Growing diversity pipelines among our rural workforce
Professions North/Nord (PNN) is a unique regional Canadian program to develop new talent pipelines among diverse populations. Our strength is in our ability to reach individuals across an area of approximately 800,000 square kilometres. Add to the equation that the area is sparsely populated with large distances between centres and the challenges became daunting. However, the project has prevailed, developing techniques and tools that are well equipped to handle these conditions. These techniques/tools have been applied to further assist in the attraction of skilled professionals to add to our rural/remote/northern workforce. Many of these professionals are immigrants with international training and non-portable credentials that have not been recognized, as new residents of the province.
PNN was established in 2010 and is a part of a network of bridging programs. These bridging programs –mostly in the larger urban areas – facilitate the transition of highly skilled foreign-trained professionals into the labour market. PNN is part of the Faculty of Management at Laurentian University in Northern Ontario. Although it may seem like a very distant and remote area, Northern Ontario has so much to offer to professionals and families. A constant challenge has been to erase inaccurate stereotypes, and to instead highlight the wonderful opportunities and quality of life in our centres and region.
One project that has been developed to promote our centres to highly skilled-yet-unaware-talent pools of professionals located in larger, urban areas was to develop “Spotlights.” These were interactive, live-streamed events that promoted our northern/rural/remote areas with the purpose of attracting new talent to our area. The presenter was located in the city/region that we were highlighting, while all logistical aspects were co-ordinated through our central office—sometimes 16 hours away. During the real-time streaming, individuals had the ability to join in from anywhere; some would join from a classroom, others would join from their home or, in some cases, they would join from their car during a lunch break at their survival job. Not only those in Canada were participants; others were participating from abroad from countries including China. It was a robust and easy-to-use platform. Additionally, screen shares were incorporated – alternating between live video from the central office and the remote presenter – and dynamic chat features allowed for a seamless and fuller experience.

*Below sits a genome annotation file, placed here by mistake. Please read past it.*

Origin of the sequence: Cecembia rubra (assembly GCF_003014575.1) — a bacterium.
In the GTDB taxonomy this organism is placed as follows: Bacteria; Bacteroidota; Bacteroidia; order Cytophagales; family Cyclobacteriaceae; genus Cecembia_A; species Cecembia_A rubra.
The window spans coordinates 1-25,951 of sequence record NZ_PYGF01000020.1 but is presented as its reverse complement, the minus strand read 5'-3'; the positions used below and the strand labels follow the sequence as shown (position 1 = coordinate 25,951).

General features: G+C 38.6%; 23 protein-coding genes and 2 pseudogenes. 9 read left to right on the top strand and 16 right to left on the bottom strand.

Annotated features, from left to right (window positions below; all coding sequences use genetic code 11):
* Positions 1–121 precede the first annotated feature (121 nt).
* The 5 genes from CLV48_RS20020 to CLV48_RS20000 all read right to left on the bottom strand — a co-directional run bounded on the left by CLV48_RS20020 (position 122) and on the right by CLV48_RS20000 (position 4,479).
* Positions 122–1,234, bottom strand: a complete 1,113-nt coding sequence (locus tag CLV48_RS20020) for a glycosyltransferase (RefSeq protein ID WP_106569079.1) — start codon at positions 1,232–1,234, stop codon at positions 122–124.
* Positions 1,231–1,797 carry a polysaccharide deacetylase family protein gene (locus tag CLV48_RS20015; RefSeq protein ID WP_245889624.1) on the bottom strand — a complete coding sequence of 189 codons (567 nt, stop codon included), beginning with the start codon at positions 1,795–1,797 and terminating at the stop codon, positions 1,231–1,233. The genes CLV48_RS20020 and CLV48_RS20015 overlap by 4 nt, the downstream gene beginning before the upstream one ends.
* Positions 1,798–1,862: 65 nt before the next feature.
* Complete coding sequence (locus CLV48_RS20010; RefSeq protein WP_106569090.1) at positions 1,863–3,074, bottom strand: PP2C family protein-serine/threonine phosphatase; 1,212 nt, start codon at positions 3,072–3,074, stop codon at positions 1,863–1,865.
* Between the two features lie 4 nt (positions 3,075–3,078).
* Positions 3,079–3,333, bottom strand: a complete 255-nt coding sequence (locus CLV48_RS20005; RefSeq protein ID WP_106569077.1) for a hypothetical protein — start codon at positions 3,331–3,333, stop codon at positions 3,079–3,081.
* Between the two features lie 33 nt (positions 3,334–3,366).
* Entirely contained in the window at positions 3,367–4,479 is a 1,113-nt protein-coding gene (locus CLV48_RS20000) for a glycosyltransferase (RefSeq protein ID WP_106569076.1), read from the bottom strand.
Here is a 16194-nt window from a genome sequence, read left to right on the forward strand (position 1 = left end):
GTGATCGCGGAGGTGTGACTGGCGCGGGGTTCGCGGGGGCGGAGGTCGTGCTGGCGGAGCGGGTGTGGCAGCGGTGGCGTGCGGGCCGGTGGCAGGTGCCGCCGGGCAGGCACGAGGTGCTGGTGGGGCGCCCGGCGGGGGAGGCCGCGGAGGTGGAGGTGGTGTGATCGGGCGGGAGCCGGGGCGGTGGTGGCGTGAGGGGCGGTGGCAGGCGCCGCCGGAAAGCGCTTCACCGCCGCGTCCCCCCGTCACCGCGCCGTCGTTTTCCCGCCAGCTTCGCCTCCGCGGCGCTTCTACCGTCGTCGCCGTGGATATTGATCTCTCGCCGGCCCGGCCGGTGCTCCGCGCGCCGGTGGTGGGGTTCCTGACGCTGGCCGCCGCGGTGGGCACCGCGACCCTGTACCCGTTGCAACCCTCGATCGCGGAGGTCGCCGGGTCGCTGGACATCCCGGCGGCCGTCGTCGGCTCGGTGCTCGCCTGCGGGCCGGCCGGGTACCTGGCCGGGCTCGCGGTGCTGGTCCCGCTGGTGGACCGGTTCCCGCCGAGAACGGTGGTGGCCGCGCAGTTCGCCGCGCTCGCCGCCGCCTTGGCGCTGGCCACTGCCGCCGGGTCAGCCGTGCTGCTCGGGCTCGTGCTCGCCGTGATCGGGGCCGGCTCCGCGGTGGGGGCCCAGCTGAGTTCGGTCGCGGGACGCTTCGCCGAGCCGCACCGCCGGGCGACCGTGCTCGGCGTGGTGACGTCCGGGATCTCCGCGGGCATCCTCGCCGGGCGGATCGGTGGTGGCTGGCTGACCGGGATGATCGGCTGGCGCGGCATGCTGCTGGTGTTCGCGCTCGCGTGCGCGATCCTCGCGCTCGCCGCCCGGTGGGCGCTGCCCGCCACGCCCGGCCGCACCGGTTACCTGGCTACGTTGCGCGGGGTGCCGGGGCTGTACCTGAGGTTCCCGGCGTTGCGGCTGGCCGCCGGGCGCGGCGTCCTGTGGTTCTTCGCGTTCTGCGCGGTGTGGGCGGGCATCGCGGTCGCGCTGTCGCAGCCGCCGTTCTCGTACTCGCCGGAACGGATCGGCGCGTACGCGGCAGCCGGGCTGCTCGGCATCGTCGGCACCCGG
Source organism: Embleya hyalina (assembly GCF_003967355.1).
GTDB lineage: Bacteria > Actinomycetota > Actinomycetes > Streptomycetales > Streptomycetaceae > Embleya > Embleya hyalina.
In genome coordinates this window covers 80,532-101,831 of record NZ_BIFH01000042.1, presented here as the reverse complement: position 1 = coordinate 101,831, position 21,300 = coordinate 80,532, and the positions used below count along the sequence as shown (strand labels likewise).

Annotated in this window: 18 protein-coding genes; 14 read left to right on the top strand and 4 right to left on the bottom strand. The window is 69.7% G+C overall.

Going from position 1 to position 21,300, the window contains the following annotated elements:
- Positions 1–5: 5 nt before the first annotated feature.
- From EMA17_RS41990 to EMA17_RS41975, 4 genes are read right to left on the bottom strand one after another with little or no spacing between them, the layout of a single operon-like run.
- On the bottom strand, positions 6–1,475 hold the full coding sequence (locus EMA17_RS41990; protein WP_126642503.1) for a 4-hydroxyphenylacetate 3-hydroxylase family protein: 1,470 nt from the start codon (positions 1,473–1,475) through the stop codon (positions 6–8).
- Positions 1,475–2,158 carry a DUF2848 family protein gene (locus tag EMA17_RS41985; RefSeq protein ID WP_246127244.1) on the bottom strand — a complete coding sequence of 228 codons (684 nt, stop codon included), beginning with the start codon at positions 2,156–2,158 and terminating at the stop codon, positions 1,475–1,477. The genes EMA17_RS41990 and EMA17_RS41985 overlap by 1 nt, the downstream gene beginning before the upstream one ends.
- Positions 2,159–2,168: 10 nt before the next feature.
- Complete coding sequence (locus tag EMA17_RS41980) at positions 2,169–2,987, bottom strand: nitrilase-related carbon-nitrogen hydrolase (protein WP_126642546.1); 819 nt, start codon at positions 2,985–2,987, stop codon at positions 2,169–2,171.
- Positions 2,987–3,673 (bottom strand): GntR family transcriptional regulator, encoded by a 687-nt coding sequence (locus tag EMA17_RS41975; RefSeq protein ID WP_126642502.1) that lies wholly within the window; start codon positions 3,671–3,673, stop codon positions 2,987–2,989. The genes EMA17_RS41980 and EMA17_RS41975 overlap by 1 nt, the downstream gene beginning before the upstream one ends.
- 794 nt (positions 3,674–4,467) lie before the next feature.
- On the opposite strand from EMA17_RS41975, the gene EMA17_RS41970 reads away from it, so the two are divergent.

A key lesson learned is that the connection becomes meaningful when it is possible to simulate a realistic, live experience for the audience members. This has been instrumental in promoting our region (rural/remote/northern) to the masses in larger, urban areas that are surprised to learn about the opportunities and quality of life that our region can offer. Once this meaningful connection is established, there is a much stronger message – and more success – in attracting and growing our workforce.
Scott Fisher, MA-IOP, CCDP received his master’s from Colorado State University and has been a Certified Career Development Professional for over 15 years. He is currently a Project Manager for Professions North/Nord at Laurentian University in Sudbury, ON. Fisher serves on the Canadian Council for Career Development (3CD) board, and is a member of CERIC’s Content and Learning Committee.
Kristin Kirkpatrick, MURP is the Executive Director of Together We Grow and the Center for an Enhanced Workforce in Agribusiness hosted at Colorado State University. Kirkpatrick’s professional expertise centres on systems change to drive opportunity and equity. She received her Master’s in Urban and Regional Planning from the University of Colorado and her undergraduate degree from Colorado State University.
Hunt, V., Layton, D., & Prince, S. (2015). Why Diversity Matters. Retrieved from https://www.mckinsey.com/business-functions/organization/our-insights/why-diversity-matters
Hunt, V., Yee, L., Prince, S., & Dixon-Fyle, S. (2018). Delivering through diversity. Retrieved from https://www.mckinsey.com/business-functions/organization/our-insights/delivering-through-diversity
Rock , D., & Grant, H. (2016). Why Diverse Teams Are Smarter. Retrieved from https://hbr.org/2016/11/why-diverse-teams-are-smarter